“Can anyone beat these guys?”
Can You Forgive Her? 1864 3525 0 0
Outside, the man began walking swiftly towards Conduit Street. James Bond got unhurriedly into a taxi with its engine running and its flag down. He said to the driver, "That's him. Take it easy."
The Governor grunted. He squinted down the table at Bond. The chap didn't seem to be paying much attention. But one couldn't be sure with these Secret Service fellows. Dangerous chaps to have around, sniffing and snooping. And their damned Chief carried a lot of guns in Whitehall. Didn't do to get on the wrong side of him. Of course there was something to be said for sending the Narvik. News would leak, of course. All the Press of the world would be coming down on his head. But then suddenly the Governor saw the headlines: 'GOVERNOR TAKES SWIFT ACTION… ISLAND'S STRONG MAN INTERVENES… THE NAVY'S THERE!' Perhaps after all it would be better to do it that way. Even go down and see the troops off himself. Yes, that was it, by jove. Cargill, of the Gleaner, was coming to lunch. He'd drop a hint or two to the chap and make sure the story got proper coverage. Yes, that was it. That was the way to play the hand.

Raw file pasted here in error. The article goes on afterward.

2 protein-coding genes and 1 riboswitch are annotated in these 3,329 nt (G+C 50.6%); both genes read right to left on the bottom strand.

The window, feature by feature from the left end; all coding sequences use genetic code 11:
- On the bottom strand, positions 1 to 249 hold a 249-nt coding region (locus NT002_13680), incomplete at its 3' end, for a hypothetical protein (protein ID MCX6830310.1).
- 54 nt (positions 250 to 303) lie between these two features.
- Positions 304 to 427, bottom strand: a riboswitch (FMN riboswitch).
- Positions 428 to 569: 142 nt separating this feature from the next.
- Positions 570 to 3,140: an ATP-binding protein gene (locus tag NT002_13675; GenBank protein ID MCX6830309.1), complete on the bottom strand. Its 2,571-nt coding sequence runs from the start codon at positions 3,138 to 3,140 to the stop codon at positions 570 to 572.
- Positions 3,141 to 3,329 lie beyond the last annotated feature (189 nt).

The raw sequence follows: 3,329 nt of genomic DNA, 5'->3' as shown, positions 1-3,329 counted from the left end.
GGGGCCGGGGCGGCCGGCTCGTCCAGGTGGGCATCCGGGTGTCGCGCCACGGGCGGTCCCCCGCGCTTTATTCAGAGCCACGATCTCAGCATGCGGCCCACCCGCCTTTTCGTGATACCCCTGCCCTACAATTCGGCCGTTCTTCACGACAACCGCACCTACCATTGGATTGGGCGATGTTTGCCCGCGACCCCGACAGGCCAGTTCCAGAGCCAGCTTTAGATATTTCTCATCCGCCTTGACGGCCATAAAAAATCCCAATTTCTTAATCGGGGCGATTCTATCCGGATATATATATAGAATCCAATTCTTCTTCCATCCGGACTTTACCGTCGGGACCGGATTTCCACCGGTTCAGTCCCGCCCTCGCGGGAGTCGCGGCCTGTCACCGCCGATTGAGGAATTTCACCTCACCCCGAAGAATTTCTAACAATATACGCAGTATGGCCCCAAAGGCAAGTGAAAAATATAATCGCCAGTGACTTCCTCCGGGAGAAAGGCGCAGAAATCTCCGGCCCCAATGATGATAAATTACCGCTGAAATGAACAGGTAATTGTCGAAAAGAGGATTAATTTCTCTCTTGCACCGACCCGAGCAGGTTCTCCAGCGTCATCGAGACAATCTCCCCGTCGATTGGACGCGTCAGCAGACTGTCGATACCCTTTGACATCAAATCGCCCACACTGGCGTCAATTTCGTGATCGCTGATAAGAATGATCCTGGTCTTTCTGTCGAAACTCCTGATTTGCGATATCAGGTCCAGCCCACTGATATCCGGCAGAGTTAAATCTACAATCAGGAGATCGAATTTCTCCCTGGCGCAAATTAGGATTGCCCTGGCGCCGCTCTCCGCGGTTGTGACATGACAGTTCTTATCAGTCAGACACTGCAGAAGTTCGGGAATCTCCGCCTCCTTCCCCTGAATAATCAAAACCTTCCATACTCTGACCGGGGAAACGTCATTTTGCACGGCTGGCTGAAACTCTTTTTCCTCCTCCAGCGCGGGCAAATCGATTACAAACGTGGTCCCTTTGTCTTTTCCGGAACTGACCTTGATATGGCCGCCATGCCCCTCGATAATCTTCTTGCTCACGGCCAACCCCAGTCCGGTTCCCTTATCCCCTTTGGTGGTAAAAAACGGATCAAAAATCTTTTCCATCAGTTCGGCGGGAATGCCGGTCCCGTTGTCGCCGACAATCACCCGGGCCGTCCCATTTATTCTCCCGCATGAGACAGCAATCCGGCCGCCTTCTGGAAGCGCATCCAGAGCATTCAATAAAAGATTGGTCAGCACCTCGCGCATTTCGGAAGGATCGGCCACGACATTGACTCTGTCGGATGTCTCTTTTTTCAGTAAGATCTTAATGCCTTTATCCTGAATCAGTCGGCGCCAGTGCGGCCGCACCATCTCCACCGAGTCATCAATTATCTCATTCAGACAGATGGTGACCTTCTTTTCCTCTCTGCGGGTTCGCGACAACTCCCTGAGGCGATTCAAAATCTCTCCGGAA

‘That’s love,’ I said to myself again, as I sat at night before my writing-table, on which books and papers had begun to make their appearance; ‘that’s passion! . . . To think of not revolting, of bearing a blow from any one whatever . . . even the dearest hand! But it seems one can, if one loves. . . . While I . . . I imagined . . . ’
That whoso drinks thereof is curs'd
She hadn't heard his voice. She was lying face downwards in the empty bath with her hands over her ears, and when he had half-lifted her out and had taken her into his arms, she still couldn't believe it but clung to him and then slowly explored his face and his chest with her hands to make sure it was true.